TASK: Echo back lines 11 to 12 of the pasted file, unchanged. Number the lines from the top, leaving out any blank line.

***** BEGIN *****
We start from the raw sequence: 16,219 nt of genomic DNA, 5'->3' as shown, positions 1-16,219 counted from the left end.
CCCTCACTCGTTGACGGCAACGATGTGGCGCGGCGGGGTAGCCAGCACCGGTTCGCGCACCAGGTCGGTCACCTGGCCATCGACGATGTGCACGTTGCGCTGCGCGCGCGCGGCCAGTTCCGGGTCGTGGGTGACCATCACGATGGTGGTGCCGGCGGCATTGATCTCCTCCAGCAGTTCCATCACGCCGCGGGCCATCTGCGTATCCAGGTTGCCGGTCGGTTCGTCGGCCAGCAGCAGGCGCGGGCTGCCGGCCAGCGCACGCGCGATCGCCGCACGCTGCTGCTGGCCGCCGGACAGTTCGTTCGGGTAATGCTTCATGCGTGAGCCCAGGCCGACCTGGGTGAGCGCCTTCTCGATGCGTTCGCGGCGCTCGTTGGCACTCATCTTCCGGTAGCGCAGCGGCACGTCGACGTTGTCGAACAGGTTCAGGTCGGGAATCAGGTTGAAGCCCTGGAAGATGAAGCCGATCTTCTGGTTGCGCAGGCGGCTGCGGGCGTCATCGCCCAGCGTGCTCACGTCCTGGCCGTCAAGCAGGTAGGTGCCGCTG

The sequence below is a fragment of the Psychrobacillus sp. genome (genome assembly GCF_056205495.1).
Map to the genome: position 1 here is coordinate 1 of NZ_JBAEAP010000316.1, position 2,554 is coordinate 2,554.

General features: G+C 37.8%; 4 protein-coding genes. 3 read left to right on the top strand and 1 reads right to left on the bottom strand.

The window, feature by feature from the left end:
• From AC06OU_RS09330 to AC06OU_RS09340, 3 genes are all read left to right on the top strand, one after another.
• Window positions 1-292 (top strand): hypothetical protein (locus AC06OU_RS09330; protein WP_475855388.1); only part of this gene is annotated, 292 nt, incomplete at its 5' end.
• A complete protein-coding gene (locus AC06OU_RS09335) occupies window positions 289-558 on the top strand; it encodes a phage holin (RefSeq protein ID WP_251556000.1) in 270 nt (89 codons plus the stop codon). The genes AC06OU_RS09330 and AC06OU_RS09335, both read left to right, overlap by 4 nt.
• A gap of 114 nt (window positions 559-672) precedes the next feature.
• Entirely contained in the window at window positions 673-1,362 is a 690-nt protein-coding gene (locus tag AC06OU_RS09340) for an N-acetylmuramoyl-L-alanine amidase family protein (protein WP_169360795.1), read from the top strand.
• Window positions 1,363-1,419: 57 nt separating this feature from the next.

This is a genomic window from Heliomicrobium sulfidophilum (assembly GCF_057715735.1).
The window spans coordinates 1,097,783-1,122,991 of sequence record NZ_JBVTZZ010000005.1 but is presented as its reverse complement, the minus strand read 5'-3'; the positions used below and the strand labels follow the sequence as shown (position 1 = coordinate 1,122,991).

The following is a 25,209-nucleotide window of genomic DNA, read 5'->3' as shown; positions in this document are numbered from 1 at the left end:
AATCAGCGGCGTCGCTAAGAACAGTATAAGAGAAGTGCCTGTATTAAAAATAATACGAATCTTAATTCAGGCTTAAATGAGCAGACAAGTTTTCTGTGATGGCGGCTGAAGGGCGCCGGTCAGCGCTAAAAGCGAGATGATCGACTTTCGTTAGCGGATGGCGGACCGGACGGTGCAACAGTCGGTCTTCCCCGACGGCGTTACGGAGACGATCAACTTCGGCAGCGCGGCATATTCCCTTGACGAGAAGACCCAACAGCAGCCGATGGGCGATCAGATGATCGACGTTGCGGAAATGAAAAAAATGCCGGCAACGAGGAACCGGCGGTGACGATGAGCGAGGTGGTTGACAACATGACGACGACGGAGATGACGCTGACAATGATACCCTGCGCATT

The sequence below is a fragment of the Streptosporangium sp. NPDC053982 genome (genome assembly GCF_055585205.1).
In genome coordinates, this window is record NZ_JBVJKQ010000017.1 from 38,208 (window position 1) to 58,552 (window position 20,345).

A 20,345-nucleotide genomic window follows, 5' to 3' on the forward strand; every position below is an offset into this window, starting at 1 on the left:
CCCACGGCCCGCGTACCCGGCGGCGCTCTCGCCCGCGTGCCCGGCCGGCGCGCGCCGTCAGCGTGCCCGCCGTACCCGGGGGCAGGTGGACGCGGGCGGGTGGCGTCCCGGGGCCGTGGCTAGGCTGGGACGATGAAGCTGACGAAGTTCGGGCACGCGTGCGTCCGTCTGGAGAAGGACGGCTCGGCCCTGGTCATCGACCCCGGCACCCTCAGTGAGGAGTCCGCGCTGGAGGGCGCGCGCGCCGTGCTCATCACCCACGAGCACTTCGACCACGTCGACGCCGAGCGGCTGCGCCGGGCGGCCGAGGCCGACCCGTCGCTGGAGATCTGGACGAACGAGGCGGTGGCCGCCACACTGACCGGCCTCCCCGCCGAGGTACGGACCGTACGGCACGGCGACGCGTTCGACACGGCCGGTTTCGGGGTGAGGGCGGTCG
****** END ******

• Entirely contained in the window at window positions 673-1,362 is a 690-nt protein-coding gene (locus tag AC06OU_RS09340) for an N-acetylmuramoyl-L-alanine amidase family protein (protein WP_169360795.1), read from the top strand.
• Window positions 1,363-1,419: 57 nt separating this feature from the next.